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Identification guide



The number of segments varies from about 10 to more than 50, with mature individuals of many species having a fixed number of segments. The first and/or last few segments are often shorter than the middle ones. The body surface is smooth and shiny, or minutely papillated resulting in a rugose or dull appearance. Prostomium small, of variable shape (square, subglobular, pyriform), which may be medially invaginated, and is usually retracted between the first chaetiger; eyespots are rarely present. A pair of large ciliated nuchal organs lie dorso-laterally on the posterior prostomium. The peristomium is a single annulus and includes ventrally a pair of lateral lips (sometimes also a ventral lip) around the mouth. Fauchald & Rouse (1997) interpreted these as palps, but other studies suggest that palps are absent (Hartman 1978; Riser 1987). Rouse & Pleijel (2001) suggest that there is little evidence to support this and larval studies are needed to establish the true nature of the head. The pharynx is looped dorso-ventrally from the mouth to the septum of chaetiger 2/3 (resembles a ventral buccal organ) and opens to a ventral mouth; the gut is ciliated throughout its length and lacks a sphincter. Parapodia are biramous, with low papillate rami; the interramal papillae vary in size and shape (conical, subspherical, clavate) between species. Few simple chaetae are present in each rami, including spines (which may be more or less curved) and longer capillary chaetae. The thickness of both the spines and capillaries typically varies slightly along the body, and intermediate forms are sometimes present. Chaetal spines of the last parapodium sometimes form a cage around the pygidium. The pygidium is terminal and may be surrounded by papillate anal cirri and/or may be retracted within the last few segments.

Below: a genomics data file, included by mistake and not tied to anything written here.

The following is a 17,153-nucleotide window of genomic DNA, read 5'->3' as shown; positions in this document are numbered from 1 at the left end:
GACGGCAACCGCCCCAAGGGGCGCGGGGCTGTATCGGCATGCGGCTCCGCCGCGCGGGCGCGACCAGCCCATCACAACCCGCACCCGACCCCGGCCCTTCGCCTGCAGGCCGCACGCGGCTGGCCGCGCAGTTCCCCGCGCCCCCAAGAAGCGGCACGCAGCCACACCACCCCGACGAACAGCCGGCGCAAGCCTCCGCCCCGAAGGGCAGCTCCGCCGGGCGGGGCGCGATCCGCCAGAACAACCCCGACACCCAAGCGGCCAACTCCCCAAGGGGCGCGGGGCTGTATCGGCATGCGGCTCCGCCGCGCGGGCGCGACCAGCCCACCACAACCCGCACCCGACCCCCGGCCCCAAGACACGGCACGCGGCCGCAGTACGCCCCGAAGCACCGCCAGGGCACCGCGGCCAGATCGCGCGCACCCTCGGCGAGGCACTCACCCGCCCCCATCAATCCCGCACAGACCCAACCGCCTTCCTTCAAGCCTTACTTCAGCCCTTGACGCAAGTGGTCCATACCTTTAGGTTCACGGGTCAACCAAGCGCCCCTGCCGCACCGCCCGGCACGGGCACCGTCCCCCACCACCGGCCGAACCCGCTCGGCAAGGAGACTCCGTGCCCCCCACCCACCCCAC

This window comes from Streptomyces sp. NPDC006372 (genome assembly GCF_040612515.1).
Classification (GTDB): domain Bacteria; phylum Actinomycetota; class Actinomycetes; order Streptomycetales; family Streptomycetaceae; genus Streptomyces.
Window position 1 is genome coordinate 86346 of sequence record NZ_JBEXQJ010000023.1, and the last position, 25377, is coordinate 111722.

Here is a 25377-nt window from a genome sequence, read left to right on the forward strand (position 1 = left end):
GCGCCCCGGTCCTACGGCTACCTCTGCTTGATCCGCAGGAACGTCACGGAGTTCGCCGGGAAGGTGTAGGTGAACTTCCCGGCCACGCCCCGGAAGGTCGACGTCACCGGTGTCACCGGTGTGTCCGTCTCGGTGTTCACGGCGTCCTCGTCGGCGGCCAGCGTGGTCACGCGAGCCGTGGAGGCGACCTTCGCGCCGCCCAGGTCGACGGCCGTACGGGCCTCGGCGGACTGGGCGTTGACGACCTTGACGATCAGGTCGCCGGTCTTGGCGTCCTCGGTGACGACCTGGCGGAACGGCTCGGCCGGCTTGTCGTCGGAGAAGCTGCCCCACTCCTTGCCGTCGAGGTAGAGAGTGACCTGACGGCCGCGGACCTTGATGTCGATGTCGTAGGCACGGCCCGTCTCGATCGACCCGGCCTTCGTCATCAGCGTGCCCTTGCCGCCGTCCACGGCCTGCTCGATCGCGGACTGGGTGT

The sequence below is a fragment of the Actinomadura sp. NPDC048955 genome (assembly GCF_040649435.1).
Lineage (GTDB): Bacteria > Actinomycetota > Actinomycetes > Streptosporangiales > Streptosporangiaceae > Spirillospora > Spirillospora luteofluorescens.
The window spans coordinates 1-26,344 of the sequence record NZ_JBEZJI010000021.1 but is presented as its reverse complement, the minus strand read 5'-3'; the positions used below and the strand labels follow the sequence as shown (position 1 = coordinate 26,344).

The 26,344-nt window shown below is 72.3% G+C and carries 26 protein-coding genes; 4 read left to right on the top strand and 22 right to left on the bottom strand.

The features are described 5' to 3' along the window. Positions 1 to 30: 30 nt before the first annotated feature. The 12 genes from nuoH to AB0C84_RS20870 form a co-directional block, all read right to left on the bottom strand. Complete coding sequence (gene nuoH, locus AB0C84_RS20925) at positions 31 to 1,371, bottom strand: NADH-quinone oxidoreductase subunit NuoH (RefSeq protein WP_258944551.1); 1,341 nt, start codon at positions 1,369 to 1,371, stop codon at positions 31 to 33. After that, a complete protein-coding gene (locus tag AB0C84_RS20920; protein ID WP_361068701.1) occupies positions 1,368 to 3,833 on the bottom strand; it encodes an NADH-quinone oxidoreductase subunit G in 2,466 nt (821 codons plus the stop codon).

The above description is based on Glasby (2000), which in turn is based on Fauchald & Rouse (1997).

Identification tips

Recognising the family
Fauveliopsids are small, grub-like worms which are characterised by the presence of inter-ramal papillae in each parapodium. Some members of the Flabelligeridae also have interramal papillae, but flabelligerids only have spines in neuropodia, whereas fauveliopsids have spines in both notopodia and neuropodia.

Distinguishing species
Two distinct morphs occur in the family. Some fauveliopsids are short-bodied, cylindrical, indistinctly segmented, truncate at each end, and preserved specimens are usually stiff and arched dorsally. The other body form in fauveliopsids is longer, inflated anteriorly and/or posteriorly and with more distinct segmentation.


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